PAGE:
YOU ARE AT:Archived ArticlesAIRNET AIMS WITH BASE STATION INDEPENDENT OF PROTOCOL CHOICE

AIRNET AIMS WITH BASE STATION INDEPENDENT OF PROTOCOL CHOICE

ORLANDO, Fla.-A young Florida company is manufacturing a broadband base station system for cellular and PCS markets that it says has fewer components, uses less energy and can be programmed to be protocol independent.

Melbourne, Fla.-based AirNet Communications Corp. was founded January of 1994 and is led by Bernard “Bernie” Smedley, a former senior vice president of Motorola Inc.

The company plans to be an international supplier of broadband base stations that are switch independent, digital and programmable. AirNet intends to market its product to operators of cellular, wireless local loop and personal communications services.

AirNet’s software-based digital architecture is designed to permit an easy transition to a new protocol or it can use multiple protocols simultaneously. For instance, cellular operators can use the system to handle analog and digital technologies, such as Code Division Multiple Access or Time Division Multiple Access.

Since changes are primarily software-based, operators won’t run the risk of selecting an infrastructure platform or protocol that may become obsolete, AirNet said.

“AirNet base stations are compact, reliable and relatively inexpensive to acquire and maintain,” Smedley said. “Our unique digital processing capabilities provide very high capacity. They make it easy to install new features and services, such as data and video transmission.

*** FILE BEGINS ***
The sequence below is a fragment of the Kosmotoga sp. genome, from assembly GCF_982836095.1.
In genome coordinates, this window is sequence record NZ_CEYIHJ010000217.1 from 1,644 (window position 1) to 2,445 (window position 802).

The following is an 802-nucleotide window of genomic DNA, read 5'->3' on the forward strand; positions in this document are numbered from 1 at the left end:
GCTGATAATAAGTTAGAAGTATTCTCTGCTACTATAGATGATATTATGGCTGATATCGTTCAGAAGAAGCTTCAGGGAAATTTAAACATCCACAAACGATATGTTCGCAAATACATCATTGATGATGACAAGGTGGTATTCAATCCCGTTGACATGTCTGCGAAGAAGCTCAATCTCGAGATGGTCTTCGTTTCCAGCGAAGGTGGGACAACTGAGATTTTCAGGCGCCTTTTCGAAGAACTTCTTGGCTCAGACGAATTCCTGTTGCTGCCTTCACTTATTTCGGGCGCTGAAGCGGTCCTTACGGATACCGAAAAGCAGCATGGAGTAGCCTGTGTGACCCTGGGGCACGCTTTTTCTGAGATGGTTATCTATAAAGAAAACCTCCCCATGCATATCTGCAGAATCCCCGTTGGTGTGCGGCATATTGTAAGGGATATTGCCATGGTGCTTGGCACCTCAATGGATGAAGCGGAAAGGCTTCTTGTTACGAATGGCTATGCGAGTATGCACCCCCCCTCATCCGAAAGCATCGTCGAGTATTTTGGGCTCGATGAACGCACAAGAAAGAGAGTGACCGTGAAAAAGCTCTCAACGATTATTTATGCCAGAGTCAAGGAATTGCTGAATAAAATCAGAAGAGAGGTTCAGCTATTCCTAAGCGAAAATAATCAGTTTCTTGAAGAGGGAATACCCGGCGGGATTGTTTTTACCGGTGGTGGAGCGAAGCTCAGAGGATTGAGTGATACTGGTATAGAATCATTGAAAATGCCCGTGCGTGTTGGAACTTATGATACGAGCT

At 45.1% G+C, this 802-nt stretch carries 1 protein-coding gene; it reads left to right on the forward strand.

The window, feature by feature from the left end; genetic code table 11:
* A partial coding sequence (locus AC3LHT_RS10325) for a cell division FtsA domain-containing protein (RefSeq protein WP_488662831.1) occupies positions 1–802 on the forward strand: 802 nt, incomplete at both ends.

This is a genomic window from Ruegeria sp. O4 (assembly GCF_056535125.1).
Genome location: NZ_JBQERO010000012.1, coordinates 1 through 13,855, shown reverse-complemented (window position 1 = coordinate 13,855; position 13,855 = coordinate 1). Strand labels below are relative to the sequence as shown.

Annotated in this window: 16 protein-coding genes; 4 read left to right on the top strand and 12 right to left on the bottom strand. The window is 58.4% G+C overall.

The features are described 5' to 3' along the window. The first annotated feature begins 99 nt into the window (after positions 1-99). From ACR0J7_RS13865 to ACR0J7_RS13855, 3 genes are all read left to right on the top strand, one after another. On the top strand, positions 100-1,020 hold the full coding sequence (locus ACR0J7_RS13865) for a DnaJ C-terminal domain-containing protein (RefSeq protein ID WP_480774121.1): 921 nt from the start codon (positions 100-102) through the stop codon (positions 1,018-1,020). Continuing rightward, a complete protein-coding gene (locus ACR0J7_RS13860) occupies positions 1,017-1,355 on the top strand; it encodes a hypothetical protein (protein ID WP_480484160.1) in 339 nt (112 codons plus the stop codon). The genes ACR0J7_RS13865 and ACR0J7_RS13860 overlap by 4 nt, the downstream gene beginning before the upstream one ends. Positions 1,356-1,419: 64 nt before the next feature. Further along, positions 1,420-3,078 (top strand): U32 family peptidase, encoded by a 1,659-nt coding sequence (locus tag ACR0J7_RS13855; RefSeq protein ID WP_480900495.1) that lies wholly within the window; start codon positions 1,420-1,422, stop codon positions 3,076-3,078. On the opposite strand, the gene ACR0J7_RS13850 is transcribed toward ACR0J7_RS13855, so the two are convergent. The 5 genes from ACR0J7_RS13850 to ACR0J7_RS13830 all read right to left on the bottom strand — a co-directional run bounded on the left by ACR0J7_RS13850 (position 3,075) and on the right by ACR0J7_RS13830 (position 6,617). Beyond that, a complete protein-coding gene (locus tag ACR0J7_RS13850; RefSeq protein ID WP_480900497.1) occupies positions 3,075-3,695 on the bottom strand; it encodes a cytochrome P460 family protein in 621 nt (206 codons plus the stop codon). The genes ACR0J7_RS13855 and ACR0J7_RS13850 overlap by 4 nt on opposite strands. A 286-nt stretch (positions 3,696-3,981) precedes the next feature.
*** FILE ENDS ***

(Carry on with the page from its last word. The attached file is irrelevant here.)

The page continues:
At the heart of AirNet’s products is a proprietary “channelizer” called the Carney Engine. It manages the output of the radio receiver, separating the signals into channels and adjusting the bandwidth within those channels.

With the engine doing several jobs, there are fewer components in the AirNet system, the company said. Instead of multiple power splitters and multiple narrowband tuners, AirNet’s base station system uses a single broadband tuner and the Carney Engine.

The Carney Engine allows frequency reuse schemes that can more than double the capacity of a typical analog-based system, the company said.

AirNet is beta testing its PCS 1900 base station system for the U.S. market in the third quarter of 1996. It should be commercially available the third quarter of that year, the company said.

Phoenix Wireless Group, a Maitland, Fla.-based systems integrator, has purchased AirNet’s base station system for a wireless local loop application in Asia, using Extended Total Access Communication System technology.

The equipment’s ability to run concurrent multiple protocols was an important selling point, said Paul Mueller, vice president of marketing and sales for Phoenix Wireless.

“It’s all software defined, which gives you flexibility. We can put in analog local loop systems today and move then to GSM (Global System for Mobile communications technology) with a software upgrade,” Mueller said.

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